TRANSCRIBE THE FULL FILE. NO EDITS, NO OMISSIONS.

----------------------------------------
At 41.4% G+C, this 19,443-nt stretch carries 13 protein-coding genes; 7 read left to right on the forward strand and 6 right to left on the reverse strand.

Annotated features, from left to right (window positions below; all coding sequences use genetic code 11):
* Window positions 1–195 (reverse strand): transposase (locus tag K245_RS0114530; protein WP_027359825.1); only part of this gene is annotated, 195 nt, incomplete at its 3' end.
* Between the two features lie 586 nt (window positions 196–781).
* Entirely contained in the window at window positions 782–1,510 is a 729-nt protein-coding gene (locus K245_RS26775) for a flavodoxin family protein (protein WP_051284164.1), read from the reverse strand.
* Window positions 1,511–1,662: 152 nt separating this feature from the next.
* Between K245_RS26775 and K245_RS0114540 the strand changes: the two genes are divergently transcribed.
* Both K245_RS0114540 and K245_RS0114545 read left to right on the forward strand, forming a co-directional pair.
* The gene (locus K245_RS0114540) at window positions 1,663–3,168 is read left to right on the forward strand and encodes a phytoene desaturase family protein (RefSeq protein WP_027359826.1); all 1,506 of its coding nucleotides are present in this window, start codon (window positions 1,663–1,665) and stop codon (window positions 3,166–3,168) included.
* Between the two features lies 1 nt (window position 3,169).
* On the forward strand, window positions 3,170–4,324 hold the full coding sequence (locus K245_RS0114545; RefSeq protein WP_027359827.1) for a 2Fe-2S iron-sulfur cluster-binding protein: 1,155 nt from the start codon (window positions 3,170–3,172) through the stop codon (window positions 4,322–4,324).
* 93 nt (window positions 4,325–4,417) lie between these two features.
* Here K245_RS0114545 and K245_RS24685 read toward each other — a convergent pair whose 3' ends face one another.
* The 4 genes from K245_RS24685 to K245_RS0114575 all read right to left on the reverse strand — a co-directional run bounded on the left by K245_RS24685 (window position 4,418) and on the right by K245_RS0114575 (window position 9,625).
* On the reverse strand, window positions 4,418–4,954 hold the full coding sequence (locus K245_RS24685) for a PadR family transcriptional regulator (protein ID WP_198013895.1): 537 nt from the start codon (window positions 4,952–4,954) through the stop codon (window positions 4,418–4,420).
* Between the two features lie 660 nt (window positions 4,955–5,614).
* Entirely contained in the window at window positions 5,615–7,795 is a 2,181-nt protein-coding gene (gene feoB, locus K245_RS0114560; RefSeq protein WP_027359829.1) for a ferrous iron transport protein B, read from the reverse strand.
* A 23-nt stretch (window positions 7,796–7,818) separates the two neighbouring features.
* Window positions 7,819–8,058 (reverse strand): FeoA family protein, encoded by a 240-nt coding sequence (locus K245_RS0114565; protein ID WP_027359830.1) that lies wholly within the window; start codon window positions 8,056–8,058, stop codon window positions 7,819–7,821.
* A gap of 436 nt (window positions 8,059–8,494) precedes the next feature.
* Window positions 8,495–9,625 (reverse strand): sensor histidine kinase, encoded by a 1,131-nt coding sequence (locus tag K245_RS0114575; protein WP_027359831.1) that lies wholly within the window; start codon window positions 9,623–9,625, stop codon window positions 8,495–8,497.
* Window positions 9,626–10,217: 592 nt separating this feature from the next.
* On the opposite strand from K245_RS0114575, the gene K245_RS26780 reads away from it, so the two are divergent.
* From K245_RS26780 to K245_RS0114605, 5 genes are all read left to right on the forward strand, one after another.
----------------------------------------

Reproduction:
At 41.4% G+C, this 19,443-nt stretch carries 13 protein-coding genes; 7 read left to right on the forward strand and 6 right to left on the reverse strand.

Annotated features, from left to right (window positions below; all coding sequences use genetic code 11):
* Window positions 1–195 (reverse strand): transposase (locus tag K245_RS0114530; protein WP_027359825.1); only part of this gene is annotated, 195 nt, incomplete at its 3' end.
* Between the two features lie 586 nt (window positions 196–781).
* Entirely contained in the window at window positions 782–1,510 is a 729-nt protein-coding gene (locus K245_RS26775) for a flavodoxin family protein (protein WP_051284164.1), read from the reverse strand.
* Window positions 1,511–1,662: 152 nt separating this feature from the next.
* Between K245_RS26775 and K245_RS0114540 the strand changes: the two genes are divergently transcribed.
* Both K245_RS0114540 and K245_RS0114545 read left to right on the forward strand, forming a co-directional pair.
* The gene (locus K245_RS0114540) at window positions 1,663–3,168 is read left to right on the forward strand and encodes a phytoene desaturase family protein (RefSeq protein WP_027359826.1); all 1,506 of its coding nucleotides are present in this window, start codon (window positions 1,663–1,665) and stop codon (window positions 3,166–3,168) included.
* Between the two features lies 1 nt (window position 3,169).
* On the forward strand, window positions 3,170–4,324 hold the full coding sequence (locus K245_RS0114545; RefSeq protein WP_027359827.1) for a 2Fe-2S iron-sulfur cluster-binding protein: 1,155 nt from the start codon (window positions 3,170–3,172) through the stop codon (window positions 4,322–4,324).
* 93 nt (window positions 4,325–4,417) lie between these two features.
* Here K245_RS0114545 and K245_RS24685 read toward each other — a convergent pair whose 3' ends face one another.
* The 4 genes from K245_RS24685 to K245_RS0114575 all read right to left on the reverse strand — a co-directional run bounded on the left by K245_RS24685 (window position 4,418) and on the right by K245_RS0114575 (window position 9,625).
* On the reverse strand, window positions 4,418–4,954 hold the full coding sequence (locus K245_RS24685) for a PadR family transcriptional regulator (protein ID WP_198013895.1): 537 nt from the start codon (window positions 4,952–4,954) through the stop codon (window positions 4,418–4,420).
* Between the two features lie 660 nt (window positions 4,955–5,614).
* Entirely contained in the window at window positions 5,615–7,795 is a 2,181-nt protein-coding gene (gene feoB, locus K245_RS0114560; RefSeq protein WP_027359829.1) for a ferrous iron transport protein B, read from the reverse strand.
* A 23-nt stretch (window positions 7,796–7,818) separates the two neighbouring features.
* Window positions 7,819–8,058 (reverse strand): FeoA family protein, encoded by a 240-nt coding sequence (locus K245_RS0114565; protein ID WP_027359830.1) that lies wholly within the window; start codon window positions 8,056–8,058, stop codon window positions 7,819–7,821.
* A gap of 436 nt (window positions 8,059–8,494) precedes the next feature.
* Window positions 8,495–9,625 (reverse strand): sensor histidine kinase, encoded by a 1,131-nt coding sequence (locus tag K245_RS0114575; protein WP_027359831.1) that lies wholly within the window; start codon window positions 9,623–9,625, stop codon window positions 8,495–8,497.
* Window positions 9,626–10,217: 592 nt separating this feature from the next.
* On the opposite strand from K245_RS0114575, the gene K245_RS26780 reads away from it, so the two are divergent.
* From K245_RS26780 to K245_RS0114605, 5 genes are all read left to right on the forward strand, one after another.